Atrial Fibrillation: Causes, Diagnosis and Treatment Options


Luís Cunha (Editor)
Neurology Department, Coimbra University and Hospital Centre, Coimbra, Portugal

Series: Cardiology Research and Clinical Developments
BISAC: MED010000

Atrial fibrillation is rapidly assuming a predominant role in current vascular medicine. Parallel to its escalating prevalence, due mainly to the global aging of the population, physicians worldwide and across different medical fields have joined efforts producing dramatic breakthroughs in diagnostics and the multidimensional therapeutic arsenal to this common arrhythmia.

In this endeavor, we aim to cover an updated and practical overview of the whole spectrum of this disturbing hurdle. Firstly, this publication will encompass different perspectives for the same entity: atrial fibrillation, encompassing the first line approach of Internal Medicine and the mindset of cardiologists and neurologists. Thereafter, an updated look on the epidemiology that has been exponentiating the awareness on this arrhythmia with a special scrutiny to the impact on stroke units worldwide is discussed. In the next section, the main advances in the diagnostic area will be presented, ranging from the anatomical viewpoint to rhythm disturbances and embolic complications. The medical and interventional treatment will follow with critical reviews of the therapeutic outbreaks and achievements into a practical modern-day care.

In summary, we designed a flow of contents from the burden of the disease to its approach, with the intent to provide an updated, comprehensive overview of all major current dilemmas in atrial fibrillation conceptualized for physicians from all specialties addressing patients with this contemporary clinical challenge. (Imrint: Nova Biomedical) (Imprint: Nova Biomedical )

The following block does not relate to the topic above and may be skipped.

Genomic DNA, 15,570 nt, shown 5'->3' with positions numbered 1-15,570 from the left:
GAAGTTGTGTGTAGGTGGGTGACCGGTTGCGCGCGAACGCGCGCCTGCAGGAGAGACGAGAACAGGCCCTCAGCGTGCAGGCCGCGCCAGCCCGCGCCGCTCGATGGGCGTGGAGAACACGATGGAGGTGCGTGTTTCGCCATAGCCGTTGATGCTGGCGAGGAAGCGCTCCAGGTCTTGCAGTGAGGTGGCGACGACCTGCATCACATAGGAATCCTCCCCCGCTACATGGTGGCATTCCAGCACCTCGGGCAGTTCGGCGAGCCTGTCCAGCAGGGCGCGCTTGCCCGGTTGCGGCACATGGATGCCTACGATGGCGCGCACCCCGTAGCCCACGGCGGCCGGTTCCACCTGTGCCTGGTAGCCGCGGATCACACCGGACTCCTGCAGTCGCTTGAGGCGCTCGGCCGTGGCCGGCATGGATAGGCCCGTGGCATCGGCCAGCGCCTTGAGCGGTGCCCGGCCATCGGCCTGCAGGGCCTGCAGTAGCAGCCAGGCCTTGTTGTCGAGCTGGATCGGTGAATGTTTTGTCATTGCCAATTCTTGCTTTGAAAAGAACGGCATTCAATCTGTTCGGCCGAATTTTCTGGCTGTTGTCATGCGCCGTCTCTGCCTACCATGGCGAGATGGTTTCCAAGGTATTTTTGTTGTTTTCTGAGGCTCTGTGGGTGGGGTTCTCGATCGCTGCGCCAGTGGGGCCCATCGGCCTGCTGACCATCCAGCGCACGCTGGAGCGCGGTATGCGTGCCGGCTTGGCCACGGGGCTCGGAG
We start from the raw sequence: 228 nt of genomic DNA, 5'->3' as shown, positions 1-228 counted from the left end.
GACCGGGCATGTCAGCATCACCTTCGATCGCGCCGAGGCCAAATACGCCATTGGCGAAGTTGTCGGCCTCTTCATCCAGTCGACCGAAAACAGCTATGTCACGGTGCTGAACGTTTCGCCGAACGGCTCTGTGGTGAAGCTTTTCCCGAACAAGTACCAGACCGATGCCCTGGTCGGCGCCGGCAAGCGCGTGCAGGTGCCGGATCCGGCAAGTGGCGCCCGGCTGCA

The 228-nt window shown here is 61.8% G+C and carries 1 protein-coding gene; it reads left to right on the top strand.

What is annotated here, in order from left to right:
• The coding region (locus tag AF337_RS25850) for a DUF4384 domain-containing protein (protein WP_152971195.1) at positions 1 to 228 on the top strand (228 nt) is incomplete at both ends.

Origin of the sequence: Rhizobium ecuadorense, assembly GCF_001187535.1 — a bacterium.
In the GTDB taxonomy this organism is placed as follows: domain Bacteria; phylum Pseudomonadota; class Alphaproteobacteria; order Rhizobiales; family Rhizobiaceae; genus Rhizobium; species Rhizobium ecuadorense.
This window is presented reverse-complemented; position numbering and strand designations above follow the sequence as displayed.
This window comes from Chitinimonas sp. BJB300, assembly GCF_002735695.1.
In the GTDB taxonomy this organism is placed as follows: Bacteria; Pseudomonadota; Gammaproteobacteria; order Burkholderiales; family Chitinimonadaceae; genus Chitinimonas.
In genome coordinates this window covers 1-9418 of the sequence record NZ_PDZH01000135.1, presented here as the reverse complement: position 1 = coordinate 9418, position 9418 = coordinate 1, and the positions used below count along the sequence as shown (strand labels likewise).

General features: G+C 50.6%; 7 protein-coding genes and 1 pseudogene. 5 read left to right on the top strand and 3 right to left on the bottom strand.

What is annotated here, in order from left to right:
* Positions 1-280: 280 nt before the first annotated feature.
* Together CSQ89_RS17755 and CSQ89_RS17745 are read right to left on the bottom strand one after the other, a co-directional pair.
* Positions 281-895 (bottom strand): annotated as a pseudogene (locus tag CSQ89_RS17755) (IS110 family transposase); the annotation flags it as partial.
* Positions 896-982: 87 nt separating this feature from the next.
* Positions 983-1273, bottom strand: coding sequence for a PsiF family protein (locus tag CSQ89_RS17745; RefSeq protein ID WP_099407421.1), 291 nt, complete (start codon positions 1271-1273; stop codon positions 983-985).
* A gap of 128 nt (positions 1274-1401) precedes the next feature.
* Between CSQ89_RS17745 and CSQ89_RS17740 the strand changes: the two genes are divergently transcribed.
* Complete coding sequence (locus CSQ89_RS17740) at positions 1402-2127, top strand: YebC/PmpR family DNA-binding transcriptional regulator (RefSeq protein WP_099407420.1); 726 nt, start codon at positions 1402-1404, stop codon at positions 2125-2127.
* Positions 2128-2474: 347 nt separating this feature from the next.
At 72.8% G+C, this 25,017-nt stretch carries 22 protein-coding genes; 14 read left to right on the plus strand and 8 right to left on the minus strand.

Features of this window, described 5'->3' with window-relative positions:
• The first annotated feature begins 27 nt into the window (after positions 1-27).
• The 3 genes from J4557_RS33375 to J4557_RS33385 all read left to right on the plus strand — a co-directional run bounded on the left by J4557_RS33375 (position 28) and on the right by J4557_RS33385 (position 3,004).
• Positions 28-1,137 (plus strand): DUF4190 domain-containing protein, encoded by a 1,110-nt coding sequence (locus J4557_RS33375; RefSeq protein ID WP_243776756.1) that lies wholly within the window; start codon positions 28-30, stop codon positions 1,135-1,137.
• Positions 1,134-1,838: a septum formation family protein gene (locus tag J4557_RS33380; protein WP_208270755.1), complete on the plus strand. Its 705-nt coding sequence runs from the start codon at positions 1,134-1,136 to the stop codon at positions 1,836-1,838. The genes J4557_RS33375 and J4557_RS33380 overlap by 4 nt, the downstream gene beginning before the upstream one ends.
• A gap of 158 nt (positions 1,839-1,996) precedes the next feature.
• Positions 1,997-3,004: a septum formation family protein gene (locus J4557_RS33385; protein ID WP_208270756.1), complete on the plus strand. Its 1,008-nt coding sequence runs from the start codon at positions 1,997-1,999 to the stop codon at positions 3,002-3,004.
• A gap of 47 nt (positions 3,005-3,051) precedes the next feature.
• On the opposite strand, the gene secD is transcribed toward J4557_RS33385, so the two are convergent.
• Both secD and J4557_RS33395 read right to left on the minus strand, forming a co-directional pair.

Table of Contents

Table of Contents


A. One Disease, Different Perspectives

Chapter 1. Atrial Fibrillation in the Neurologist’s Clinical Practice
(Luís Cunha and Cristina Duque, Neurology Department, Coimbra’s Hospital and University Center, Portugal)

Chapter 2. Atrial Fibrillation in the Cardiologist’s Clinical Practice
(Lino Gonçalves and Rui Providência, Faculty of Medicine, and Cardiology Department, University of Coimbra, Portugal)

Chapter 3. Atrial Fibrillation in Internal Medicine
(Nuno Silva and Armando Carvalho, Internal Medicine Department, Coimbra’s Hospital and University Center, Portugal)

B. Dimension of the Problem

Chapter 4. The Growing Prevalence of Atrial Fibrillation, Especially on Stroke Units
(João Sargento-Freitas and Luís Cunha, Stroke Unit, Coimbra’s University and Hospital Centre, Portugal)

Chapter 5. Epidemiology of Atrial Fibrillation
(Manuel Correia, Rui Magalhães, Gabriela Lopes and Emanuel Araújo, Neurology Department, Porto’s Hospital Center, Portugal and others)

C. Diagnosing Atrial Fibrillation

Chapter 6. From the Pulse to Implantable Recording: Revisiting Diagnostic Approaches to Atrial Fibrillation
(Rui Providência, Lino Gonçalves, Faculty of Medicine, and Cardiology Department, University of Coimbra, Portugal and others)

Chapter 7. Clinical Application of Strain Imaging to Atrial Fibrillation
(Mohammadtokir Mujtaba and David Silverman, Division of Cardiology, Henry Low Heart Center, Hartford Hospital, CT, USA)